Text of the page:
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## Visualizing Pi

Published on Sunday, September 09, 2007 in , , , , ,

There are plenty of Pi posts here on Grey Matters. If you're really into it, you can even learn 400 digits of Pi!

Learning the digits are one thing, though. How do we move Pi from the left brain's logical side to the right brain's “big picture” side? In other words, how do we go from memorization to understanding?

Back in January, I posted John Reid's animation, which effectively depicts that Pi is the circumference of a circle divided by its diameter:

The great thing about this is that, if you took the time, you could actually carry this out as an experiment. It's there that you would run into the next problem. Sure, you might be able to determine Pi to 1 or maybe 2 digits this way, but the question will pop up as to how all the other digits are determined.

To answer this question, NOVA has provided an article on Archimedes' method for approximating Pi. In the article, a visual demonstration is provided. If you have Flash installed, you can try out the interactive version. If not, you can still check out the non-interactive version on the site, or download the interactive Mathematica player version.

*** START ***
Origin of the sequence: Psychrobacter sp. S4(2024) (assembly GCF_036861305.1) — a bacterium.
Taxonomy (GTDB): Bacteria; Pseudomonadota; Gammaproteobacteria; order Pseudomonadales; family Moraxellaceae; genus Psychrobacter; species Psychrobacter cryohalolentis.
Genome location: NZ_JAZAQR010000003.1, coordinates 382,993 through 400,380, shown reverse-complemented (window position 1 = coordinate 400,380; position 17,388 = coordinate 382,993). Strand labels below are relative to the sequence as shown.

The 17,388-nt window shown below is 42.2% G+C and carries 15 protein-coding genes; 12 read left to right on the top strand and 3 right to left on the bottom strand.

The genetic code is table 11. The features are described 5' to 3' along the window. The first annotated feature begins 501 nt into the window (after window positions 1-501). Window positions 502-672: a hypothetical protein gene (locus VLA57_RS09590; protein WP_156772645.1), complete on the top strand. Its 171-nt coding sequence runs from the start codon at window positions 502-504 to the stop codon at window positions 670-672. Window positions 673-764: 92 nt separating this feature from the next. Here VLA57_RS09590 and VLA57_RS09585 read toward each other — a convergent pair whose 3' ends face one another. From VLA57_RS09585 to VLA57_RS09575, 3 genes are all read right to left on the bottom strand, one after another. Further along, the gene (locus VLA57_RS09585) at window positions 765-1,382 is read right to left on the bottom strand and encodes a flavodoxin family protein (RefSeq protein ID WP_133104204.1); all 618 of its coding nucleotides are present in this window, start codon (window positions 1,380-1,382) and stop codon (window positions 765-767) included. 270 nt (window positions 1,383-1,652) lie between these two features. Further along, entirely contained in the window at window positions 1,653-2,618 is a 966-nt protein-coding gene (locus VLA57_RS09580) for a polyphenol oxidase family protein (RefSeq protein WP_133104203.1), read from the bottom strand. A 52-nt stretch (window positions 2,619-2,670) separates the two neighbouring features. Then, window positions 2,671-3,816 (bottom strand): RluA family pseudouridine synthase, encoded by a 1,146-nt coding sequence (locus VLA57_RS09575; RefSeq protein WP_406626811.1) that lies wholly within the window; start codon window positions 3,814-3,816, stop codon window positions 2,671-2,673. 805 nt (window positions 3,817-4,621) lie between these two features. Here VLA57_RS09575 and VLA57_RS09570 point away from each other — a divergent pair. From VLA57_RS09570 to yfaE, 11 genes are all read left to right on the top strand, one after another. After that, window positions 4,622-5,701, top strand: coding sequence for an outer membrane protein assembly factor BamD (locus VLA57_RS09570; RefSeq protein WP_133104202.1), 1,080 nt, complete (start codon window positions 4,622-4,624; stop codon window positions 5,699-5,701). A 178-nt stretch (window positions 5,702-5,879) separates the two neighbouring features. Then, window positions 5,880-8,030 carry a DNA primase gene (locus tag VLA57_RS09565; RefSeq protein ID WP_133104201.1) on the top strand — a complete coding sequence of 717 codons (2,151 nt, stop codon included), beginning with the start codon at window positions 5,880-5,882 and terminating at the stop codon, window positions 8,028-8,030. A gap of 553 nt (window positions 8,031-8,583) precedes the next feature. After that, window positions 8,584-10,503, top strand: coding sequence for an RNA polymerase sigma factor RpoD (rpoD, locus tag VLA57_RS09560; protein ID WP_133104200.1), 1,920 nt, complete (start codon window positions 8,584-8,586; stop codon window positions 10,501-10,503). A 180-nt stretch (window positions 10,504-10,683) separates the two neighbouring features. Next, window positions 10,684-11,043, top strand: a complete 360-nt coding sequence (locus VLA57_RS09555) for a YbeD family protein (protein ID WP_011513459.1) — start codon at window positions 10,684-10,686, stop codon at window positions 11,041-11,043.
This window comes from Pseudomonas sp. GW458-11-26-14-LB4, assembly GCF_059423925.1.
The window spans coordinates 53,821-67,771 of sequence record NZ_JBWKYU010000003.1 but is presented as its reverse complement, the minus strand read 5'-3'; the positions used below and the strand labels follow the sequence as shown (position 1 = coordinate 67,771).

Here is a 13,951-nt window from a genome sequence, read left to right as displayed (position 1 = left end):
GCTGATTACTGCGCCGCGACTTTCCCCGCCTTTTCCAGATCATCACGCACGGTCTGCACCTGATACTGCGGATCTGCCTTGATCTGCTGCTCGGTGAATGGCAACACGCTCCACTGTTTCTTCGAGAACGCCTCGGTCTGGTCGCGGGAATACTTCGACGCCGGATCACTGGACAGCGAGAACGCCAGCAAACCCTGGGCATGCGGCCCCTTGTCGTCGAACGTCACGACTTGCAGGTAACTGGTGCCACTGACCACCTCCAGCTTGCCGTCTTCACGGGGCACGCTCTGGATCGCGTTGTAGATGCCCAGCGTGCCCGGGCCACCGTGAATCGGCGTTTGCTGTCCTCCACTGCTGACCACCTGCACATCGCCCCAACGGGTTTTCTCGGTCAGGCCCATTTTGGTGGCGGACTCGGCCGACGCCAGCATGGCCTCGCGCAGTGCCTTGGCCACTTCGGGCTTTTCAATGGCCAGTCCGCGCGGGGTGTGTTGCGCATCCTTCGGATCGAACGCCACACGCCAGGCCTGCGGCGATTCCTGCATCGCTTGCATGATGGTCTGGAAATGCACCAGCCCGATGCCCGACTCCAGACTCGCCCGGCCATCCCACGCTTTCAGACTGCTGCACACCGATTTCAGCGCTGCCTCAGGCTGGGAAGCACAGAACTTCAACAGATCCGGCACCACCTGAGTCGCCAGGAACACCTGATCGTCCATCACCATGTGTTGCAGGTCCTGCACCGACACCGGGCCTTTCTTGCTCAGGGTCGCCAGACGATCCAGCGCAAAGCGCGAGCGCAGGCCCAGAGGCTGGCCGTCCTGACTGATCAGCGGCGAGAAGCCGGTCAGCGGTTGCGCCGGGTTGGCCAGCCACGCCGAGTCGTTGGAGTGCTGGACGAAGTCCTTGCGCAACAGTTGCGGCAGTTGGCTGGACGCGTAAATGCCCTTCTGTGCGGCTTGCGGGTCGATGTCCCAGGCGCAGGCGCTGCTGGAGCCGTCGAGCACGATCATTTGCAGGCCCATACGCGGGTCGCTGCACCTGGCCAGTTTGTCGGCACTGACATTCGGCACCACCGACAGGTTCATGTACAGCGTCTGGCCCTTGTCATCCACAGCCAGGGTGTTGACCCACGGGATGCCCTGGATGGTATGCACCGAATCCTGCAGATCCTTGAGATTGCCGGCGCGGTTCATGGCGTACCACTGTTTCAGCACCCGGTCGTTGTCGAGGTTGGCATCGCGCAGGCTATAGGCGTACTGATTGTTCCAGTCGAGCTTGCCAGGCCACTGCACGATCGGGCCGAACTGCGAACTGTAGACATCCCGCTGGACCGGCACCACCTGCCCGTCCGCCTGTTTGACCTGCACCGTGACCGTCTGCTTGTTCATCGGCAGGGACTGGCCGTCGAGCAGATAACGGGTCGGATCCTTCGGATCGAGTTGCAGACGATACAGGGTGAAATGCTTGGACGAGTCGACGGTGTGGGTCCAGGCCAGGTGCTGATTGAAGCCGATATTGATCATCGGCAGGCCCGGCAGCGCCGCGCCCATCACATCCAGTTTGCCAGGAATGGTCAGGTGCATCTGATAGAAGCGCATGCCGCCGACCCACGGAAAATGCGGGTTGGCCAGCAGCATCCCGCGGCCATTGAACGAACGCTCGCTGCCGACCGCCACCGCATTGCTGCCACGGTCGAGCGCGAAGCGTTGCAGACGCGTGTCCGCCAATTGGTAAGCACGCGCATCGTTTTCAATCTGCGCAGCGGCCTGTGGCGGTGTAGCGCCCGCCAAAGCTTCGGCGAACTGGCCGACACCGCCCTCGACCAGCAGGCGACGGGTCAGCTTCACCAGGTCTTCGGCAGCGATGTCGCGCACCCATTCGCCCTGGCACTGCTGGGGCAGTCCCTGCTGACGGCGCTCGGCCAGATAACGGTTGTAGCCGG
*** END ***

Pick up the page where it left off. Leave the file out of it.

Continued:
Since we have all these digits, what do they mean in practical terms? To find out, let's try a fun thought experiment. We'll work with the biggest circle we can, and measure it to the smallest detail we can.

Let's say we're working with a circle that is approximately the size of the entire universe, and whose circumference we know. If we wanted to know the distance across this circle to the nearest proton, how many digits of Pi would you need to use?

To help visualize the scale we're talking about, watch the classic 1977 educational film, Powers of Ten:

Starting from the farthest point out, each power of 10 closer naturally requires another power of 10 (another decimal point) in Pi for accuracy to that level. To get down to the proton level, we have to journey 40 steps (from 1024 meters down to 10-15 meters). This means we would need “only” the first 40 digits of Pi for the circle in this thought experiment!

You can also find Java and Flash versions online. The Powers of Ten is such a visually powerful way to encapsulate the scale of the universe, it has been adapted numerous times for films and TV shows, such as Contact, Men In Black and The Simpsons.

If 40 digits of Pi are the most that will ever be needed, why do we keep on calculating digits? Now you're trying to understand humanity, which is much harder to understand than Pi.